SPRINGFIELD, Ill.- State legislators met in a joint committee hearing Friday to eliminate barriers to mental health and addiction care.
Advocates told lawmakers they desperately need help to get residents the care they rely on. The State Policy Director for Kennedy Forum Illinois noted how much mental health issues and suicide have risen throughout the COVID-19 pandemic.
David Applegate says, in 2020 alone, Illinois saw the highest increase in rates of suicide and overdose among Black Illinoisans.
“It’s the people that lack the social and economic resources to fight these wrongful denials that are gonna most benefit from putting these standards in place,” said Applegate.
He emphasized the state should level the playing field to ensure health plans are covering every person in need. Lawmakers hope they can get treatment for those patients and save the state money in the long run.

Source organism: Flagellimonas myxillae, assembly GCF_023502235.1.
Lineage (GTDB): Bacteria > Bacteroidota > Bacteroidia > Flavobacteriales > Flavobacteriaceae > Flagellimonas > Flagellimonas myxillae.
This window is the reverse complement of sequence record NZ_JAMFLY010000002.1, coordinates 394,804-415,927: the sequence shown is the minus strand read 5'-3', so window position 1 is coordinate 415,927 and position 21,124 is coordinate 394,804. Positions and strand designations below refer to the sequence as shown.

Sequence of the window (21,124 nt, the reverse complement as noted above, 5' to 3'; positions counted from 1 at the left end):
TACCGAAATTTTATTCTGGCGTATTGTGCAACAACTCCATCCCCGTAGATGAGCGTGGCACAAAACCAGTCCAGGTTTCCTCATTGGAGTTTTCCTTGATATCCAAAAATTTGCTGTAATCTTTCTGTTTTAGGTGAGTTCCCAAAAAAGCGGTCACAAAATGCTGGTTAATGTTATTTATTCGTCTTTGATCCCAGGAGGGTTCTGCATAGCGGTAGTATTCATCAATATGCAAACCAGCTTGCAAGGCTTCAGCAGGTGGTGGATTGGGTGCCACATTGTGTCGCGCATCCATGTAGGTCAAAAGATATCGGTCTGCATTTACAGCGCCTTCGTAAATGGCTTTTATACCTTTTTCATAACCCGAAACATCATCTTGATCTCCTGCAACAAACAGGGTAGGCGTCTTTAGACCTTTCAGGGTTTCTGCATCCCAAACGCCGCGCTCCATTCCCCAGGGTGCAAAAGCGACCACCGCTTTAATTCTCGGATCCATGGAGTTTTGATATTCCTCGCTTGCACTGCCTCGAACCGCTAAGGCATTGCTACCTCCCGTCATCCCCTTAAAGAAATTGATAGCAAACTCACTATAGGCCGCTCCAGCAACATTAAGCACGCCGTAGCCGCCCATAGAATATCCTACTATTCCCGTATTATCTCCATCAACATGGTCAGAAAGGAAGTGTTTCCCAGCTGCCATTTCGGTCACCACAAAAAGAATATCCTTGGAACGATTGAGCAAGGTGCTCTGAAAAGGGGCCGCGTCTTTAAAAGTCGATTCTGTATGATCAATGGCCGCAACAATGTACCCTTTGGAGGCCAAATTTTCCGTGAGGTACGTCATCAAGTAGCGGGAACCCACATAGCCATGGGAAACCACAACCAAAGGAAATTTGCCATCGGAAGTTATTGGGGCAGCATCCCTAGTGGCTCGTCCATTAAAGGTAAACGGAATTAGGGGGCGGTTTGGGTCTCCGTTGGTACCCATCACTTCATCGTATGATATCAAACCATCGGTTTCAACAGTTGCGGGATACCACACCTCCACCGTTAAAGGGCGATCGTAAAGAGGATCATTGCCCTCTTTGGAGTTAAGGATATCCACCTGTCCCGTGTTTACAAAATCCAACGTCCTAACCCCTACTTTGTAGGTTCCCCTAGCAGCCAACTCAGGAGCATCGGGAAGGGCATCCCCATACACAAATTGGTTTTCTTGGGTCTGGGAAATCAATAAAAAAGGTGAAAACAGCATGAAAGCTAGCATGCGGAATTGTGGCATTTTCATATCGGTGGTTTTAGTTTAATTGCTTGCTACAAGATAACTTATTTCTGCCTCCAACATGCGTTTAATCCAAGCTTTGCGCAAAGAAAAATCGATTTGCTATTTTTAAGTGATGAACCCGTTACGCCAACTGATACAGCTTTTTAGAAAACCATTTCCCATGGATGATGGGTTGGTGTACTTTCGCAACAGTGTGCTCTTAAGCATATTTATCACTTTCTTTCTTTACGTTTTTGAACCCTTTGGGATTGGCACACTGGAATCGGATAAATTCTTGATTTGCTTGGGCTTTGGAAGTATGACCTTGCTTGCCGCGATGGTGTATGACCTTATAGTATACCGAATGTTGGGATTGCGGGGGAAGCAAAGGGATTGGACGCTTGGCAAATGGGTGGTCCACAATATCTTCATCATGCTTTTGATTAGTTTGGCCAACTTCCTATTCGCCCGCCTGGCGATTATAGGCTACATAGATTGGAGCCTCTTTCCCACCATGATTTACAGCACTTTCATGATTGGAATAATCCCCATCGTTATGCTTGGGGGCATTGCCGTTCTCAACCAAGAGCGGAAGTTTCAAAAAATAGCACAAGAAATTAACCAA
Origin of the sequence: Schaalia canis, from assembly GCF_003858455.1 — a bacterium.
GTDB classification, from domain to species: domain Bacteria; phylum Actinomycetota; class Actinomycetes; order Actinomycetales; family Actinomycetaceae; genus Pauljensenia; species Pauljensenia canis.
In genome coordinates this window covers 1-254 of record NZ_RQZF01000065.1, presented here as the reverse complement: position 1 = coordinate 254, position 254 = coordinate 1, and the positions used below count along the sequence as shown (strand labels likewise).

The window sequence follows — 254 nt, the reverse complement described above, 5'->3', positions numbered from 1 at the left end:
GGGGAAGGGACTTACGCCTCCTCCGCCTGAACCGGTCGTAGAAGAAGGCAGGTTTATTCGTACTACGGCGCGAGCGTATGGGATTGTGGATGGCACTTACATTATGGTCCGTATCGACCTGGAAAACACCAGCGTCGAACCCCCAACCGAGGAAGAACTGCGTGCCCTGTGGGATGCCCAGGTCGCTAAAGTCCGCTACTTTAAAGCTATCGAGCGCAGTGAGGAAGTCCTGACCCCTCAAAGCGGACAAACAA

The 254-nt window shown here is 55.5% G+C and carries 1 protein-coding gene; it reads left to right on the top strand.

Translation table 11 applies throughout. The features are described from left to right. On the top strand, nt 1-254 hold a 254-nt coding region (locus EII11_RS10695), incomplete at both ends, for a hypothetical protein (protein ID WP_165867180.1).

Meanwhile, other advocates shared personal stories about dealing with mental illness and addiction. Illinois resident Alice Feldman explained her journey to recovery took much longer than it should have. She blames Illinois’ failed system for losing her friends to addiction when they were desperate for help.
“If health insurance companies had done their job properly and listened to therapists that actually work with the clients, Blair and Brian and countless others would have been given the chance to complete their medically-necessary treatment and their stories may have ended differently,” said Feldman.
She says the treatment is hard enough without the stress of health insurance companies deciding when you’re “all better.”
The Behavioral and Mental Health Committee plans to look into additional legislation to address the issues. They hope to meet again next week to continue the conversation.
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March 12, 2021 at 06:34PM